At the same time, map out an internal reviews process – who needs to eyeball which parts of the project and who gives final sign-off on content.
You also need to agree where all the collateral, background information and content files are going to be stored. It needs to be somewhere easily accessible amongst dispersed team members, from any device, and at any time, like Dropbox or Google Docs.
Always include weekly check-ins as part of your processes as well. It’s easy to skip over meetings and catch ups when everyone is out of the office and sitting in different time-zones, but this is vital to keeping on top of workloads, understanding how projects are progressing against timelines and where more focus is needed.
4. Allocate digital champions to drive the engine
One of the biggest challenges for dispersed teams is ensuring projects stay on track and members remain focused. But managing a remote team is a completely different ball-game to running one in-person.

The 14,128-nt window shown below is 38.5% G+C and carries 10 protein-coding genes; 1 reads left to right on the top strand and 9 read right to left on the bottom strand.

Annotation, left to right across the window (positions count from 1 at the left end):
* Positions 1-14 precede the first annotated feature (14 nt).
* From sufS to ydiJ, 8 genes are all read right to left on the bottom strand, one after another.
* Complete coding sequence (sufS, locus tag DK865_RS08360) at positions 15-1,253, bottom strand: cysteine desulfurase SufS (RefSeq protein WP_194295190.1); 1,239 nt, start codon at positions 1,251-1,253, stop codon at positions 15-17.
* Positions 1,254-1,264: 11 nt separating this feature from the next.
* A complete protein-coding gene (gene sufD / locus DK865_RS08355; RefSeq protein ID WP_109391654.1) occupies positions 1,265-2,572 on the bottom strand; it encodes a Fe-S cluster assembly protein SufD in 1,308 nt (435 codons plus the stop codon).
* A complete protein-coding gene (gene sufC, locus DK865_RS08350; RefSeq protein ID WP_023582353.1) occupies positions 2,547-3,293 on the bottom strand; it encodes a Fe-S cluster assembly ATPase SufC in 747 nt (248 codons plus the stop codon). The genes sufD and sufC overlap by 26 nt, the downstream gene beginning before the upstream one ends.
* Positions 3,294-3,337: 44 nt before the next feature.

At Branch Road, to drive our content creation engine, we allocate ‘Digital Champions’ to projects.
This person has the responsibility to ensure projects not only stay on-track to meet deadlines, but that team members are full aware of their responsibilities, the objectives of the content they’re creating and the workflow processes they need to follow.
But perhaps most importantly, the Digital Champion’s role is to keep the team talking. Clear and consistent communication is the most important cog in the engine of remote content creation.
Just as a football captain is expected to talk to his team throughout a match, so should your Digital Champion. They are the ones to ensure all members make the weekly check-ins, they touch base with those who might be lacking in Slack involvement, and they chase for answers to questions that might be going unanswered.